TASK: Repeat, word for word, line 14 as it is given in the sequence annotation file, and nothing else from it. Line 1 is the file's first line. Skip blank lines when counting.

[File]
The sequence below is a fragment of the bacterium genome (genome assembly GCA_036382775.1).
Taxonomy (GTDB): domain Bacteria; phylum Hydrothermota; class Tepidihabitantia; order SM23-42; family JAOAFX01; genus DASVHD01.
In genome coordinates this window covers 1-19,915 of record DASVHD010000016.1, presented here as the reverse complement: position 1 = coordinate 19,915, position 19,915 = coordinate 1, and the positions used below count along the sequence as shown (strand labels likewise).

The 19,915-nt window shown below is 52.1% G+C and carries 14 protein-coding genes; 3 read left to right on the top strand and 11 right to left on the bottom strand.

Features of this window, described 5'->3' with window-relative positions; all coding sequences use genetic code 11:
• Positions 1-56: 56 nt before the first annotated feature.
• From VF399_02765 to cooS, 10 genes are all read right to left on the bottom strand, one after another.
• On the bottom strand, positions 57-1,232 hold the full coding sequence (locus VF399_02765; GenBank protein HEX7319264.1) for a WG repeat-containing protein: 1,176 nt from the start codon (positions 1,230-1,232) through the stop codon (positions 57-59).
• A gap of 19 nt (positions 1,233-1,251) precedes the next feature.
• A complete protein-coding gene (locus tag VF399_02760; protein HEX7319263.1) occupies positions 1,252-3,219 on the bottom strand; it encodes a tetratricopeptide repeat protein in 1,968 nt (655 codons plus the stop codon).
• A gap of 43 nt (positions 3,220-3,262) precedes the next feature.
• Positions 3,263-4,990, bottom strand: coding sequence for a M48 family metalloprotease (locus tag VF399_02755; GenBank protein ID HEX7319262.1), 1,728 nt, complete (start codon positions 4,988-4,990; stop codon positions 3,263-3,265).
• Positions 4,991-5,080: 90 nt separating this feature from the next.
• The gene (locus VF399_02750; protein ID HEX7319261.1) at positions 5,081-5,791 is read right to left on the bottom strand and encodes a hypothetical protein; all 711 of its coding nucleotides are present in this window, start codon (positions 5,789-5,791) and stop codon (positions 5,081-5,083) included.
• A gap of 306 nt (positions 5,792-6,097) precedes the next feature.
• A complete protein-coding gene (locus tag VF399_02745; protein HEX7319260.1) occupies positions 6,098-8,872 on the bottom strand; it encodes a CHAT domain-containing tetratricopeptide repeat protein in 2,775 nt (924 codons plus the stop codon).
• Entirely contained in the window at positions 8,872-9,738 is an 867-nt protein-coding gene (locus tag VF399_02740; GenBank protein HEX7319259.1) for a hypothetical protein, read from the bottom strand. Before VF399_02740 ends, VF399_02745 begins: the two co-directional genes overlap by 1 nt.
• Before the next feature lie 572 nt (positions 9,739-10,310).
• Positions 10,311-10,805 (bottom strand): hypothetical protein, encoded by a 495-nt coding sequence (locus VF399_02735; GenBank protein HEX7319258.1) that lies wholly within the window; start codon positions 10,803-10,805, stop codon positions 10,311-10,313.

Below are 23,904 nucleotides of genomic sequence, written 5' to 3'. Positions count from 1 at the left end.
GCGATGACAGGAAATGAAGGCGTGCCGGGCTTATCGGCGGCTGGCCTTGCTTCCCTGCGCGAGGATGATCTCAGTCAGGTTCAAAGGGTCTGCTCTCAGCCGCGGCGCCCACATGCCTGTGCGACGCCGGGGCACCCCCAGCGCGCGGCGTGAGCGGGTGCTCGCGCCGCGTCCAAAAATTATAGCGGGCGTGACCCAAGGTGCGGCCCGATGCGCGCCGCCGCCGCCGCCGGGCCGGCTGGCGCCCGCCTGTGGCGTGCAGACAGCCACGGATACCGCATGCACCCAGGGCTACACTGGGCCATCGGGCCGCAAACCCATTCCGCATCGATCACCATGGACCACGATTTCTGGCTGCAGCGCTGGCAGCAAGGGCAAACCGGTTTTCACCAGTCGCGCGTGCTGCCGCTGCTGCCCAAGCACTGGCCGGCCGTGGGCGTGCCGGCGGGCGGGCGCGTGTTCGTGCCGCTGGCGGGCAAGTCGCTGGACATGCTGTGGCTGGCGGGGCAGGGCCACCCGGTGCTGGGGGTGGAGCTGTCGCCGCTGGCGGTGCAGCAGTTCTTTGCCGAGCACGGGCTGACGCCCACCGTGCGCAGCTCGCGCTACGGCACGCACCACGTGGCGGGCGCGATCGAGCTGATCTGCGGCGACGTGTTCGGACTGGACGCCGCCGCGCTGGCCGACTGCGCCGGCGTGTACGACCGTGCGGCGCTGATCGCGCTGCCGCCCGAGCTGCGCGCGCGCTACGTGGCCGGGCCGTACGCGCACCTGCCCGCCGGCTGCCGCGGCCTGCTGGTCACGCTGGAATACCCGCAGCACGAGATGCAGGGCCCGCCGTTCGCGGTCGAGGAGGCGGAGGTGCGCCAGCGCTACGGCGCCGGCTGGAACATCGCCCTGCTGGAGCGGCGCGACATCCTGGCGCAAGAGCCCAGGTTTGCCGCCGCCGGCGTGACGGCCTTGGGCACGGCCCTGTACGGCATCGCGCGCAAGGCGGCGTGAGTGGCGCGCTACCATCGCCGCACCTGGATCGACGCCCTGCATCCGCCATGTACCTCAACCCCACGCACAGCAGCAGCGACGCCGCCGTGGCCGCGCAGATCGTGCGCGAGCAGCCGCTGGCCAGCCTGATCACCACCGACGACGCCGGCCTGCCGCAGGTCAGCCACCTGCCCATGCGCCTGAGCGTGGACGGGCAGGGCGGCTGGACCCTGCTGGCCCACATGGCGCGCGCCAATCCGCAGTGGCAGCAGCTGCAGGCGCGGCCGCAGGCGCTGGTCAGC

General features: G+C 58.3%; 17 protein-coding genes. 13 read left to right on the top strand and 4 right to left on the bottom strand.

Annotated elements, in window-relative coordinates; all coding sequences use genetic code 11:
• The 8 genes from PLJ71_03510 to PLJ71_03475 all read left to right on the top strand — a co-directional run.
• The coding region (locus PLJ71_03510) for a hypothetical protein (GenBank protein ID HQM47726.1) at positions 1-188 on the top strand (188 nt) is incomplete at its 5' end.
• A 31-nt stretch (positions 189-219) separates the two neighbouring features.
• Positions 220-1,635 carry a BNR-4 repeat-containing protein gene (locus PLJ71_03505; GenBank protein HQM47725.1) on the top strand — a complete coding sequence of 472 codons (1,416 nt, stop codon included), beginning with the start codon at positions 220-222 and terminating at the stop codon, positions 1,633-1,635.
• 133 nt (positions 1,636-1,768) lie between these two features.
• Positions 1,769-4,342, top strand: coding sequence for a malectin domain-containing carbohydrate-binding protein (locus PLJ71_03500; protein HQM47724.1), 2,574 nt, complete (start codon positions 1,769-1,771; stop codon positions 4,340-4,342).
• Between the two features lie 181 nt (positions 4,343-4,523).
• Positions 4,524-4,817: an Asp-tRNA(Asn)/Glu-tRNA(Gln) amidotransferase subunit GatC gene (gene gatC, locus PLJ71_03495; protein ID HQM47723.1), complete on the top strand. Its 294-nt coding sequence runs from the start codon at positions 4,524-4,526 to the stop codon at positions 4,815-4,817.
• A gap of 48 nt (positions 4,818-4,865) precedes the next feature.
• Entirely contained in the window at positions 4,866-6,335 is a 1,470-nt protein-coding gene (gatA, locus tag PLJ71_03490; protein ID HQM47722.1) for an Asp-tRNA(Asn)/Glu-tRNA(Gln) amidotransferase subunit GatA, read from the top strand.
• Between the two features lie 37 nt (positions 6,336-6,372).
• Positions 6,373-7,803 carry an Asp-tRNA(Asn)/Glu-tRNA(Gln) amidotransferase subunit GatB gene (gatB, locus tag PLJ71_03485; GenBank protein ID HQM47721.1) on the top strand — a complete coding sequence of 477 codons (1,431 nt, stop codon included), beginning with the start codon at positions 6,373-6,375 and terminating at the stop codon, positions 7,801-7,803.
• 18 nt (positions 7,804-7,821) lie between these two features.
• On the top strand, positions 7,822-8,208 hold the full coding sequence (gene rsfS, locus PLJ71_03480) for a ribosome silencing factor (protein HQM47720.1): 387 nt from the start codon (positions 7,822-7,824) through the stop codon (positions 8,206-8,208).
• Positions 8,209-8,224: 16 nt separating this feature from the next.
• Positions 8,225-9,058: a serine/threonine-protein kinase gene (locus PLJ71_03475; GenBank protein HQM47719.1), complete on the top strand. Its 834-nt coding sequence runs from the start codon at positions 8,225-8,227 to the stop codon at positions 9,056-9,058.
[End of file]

• The gene (locus VF399_02750; protein ID HEX7319261.1) at positions 5,081-5,791 is read right to left on the bottom strand and encodes a hypothetical protein; all 711 of its coding nucleotides are present in this window, start codon (positions 5,789-5,791) and stop codon (positions 5,081-5,083) included.